The other man, tired of shoving, and not caring to say much, pulled a knife from his pocket. "Care to die first, then?"
The knife was portable, small and easy to conceal but was certain to leave significant puncture wounds if allowed. This left his opponent without leverage to retrieve the longsword strapped to his hip without finding retribution at the end of a small knife. Still, he seemed unwilling to let whatever they argued over go without a fight. So as time seemed to still between both men, Sethlzaar watched, wondering if the man was beginning to consider the farcicality of actually engaging his opponent unarmed.
The man with the knife grinned, understanding his opponent's predicament. "You can have her after I'm done,"
Men never killed in The Wood. Sethlzaar had always thought it an unspoken rule in all taverns, but the look in the man's eyes told him that he would take his opponent's life as quickly as he had drawn his knife. Yet everyone else went about their business as if a man was not about to be stabbed over a quick shag.
"You know you should sit down, boy." Vollo rose from his seat, voice rumbling over the noise and interrupting whatever decision the unarmed combatant would've made.
Even as the smaller of the brothers, he stood head and shoulders above both men even from a distance.
"Patch-work over there clearly saw her first," he continued. "And frankly, I don't like how you are scaring the woman."
"You best mind your business Northman," the man snarled, "or I'll gut you too."
The Northman sighed, reaching a hand behind him. "You Maeldunians are so petty with your tiny weapons. That is not a knife, boy," his hand returned with a knife of his own from where Sethlzaar could not see, "this is a knife."
The weapon was big, its blade longer than any Sethlzaar had set his eyes on. The Northman brandished it in style. He twirled it deftly in his grip and pinned it to the table where it stayed embedded with a thud that caused the single cup on the table to bounce at the impact, spilling its contents. Where the man's knife was for stabbing, the Northman had produced something that could gut a bull in one blow.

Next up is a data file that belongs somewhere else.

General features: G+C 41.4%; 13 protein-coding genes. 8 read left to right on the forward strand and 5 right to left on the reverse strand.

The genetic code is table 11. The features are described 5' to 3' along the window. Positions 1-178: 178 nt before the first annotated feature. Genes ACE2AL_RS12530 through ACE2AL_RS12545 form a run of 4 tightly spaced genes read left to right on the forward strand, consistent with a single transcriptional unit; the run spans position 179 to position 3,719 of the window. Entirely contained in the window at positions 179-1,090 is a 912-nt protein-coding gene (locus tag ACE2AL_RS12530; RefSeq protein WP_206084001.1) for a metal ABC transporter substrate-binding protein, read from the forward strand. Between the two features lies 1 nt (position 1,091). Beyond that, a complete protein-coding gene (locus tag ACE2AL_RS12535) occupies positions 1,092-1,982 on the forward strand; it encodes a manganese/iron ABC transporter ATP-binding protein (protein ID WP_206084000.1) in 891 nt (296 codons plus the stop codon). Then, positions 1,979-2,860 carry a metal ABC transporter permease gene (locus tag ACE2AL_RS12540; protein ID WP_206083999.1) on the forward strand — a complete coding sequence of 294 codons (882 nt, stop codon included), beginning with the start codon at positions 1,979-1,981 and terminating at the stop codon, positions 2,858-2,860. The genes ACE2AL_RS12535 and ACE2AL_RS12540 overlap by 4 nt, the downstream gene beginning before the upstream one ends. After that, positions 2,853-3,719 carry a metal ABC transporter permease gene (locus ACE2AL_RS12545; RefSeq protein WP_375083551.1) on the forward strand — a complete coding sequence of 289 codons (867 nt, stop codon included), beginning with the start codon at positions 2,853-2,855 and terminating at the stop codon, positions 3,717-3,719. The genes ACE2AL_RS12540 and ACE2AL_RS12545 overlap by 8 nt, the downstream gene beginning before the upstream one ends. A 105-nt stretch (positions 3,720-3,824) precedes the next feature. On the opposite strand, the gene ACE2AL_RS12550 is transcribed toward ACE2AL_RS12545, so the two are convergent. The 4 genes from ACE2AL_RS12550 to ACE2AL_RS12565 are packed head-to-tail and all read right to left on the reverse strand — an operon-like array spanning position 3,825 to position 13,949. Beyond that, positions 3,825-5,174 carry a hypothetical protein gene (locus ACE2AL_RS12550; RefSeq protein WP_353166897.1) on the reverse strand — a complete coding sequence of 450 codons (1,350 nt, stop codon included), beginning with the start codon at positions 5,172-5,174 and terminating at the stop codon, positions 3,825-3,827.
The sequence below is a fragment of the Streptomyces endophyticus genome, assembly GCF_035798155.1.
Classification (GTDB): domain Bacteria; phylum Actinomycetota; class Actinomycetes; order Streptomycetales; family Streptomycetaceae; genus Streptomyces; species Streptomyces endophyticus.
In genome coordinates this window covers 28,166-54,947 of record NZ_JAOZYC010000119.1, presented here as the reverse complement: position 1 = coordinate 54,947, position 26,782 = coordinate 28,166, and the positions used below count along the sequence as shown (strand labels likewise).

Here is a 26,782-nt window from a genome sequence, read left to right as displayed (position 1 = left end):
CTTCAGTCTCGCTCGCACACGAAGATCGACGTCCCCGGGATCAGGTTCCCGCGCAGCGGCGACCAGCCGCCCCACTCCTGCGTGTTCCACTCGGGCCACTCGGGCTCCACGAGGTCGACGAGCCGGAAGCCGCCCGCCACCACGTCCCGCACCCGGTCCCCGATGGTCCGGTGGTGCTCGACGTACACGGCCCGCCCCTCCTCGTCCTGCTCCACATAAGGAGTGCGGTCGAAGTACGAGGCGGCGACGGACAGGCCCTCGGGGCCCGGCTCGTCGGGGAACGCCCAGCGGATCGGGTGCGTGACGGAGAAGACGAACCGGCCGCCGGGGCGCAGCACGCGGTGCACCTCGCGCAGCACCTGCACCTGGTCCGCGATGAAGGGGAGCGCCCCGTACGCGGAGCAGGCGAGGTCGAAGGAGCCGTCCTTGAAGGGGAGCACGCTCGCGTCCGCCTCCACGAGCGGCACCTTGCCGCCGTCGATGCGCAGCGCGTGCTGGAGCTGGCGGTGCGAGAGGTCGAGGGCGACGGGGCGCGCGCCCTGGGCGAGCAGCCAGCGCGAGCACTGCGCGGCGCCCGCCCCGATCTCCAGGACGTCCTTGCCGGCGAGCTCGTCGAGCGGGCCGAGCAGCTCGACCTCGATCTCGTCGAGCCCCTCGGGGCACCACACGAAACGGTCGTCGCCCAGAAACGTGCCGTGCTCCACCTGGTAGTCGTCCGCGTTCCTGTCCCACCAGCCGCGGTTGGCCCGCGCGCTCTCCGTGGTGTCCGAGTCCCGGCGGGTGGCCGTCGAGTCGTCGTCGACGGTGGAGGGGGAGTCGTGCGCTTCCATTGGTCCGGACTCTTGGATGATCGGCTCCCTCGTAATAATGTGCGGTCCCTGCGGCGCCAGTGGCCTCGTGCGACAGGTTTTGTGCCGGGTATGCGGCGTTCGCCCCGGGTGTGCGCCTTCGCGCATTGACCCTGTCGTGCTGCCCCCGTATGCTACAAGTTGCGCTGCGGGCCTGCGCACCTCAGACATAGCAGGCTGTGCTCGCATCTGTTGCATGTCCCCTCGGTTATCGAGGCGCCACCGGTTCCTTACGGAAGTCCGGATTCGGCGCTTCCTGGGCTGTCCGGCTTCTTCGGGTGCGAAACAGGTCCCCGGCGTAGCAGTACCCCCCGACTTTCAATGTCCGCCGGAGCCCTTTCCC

"And this..." Vollo hefted his battle axe from its place on his back, holding it in one hand, and bringing Sethlzaar to a confusion as to how he hadn't noticed it, "...is a weapon. Not that needle you have on your waste. So you best be sitting."
The man frowned, considered his options, and put his knife away. Returning it to its place in his shirt, he took his seat and reached for his cup to drown whatever complaints he had to make.
The fellow with the patchwork of a beard grinned his unfought victory and went for the girl, only for her to take a step away from his reach. The man frowned at the rejection, then spared the Northman who was still standing a glance, contemplating his next course of action.
Deciding against whatever bravado the alcohol in his system whispered into his mind, he returned to his seat with a scowl, imitating the actions of his friend. Meanwhile, the girl scurried back to the stairs where she let out an audible sigh of relief.
Vollo who had watched everything play out, retrieved his knife from the table and the owner of the cup swiped it along with one of the jugs while the other man took the jug the Northman had brought. The table left the floor with the knife by at least an inch in defiance before submitting it to the stronger power and dropping back down. Then Vollo replaced both weapons before sitting down. And again, Sethlzaar could not see where.
The Northman poured himself another cup. "You Maeldunians are funny. You fight over things as petty as whores, with weapons best used for sewing and think yourselves men."
Jorg laughed into the neck of the woman at the man's words where he'd been burrowing since the scuttle began. She seemed to be enjoying it, squeezing his biceps as if intent on ripping the skin off while moaning her pleasure. The Northman growled in satisfaction as she arched her back, presenting more of her neck to him, and within the space of a blink, his free hand vanished beneath the table.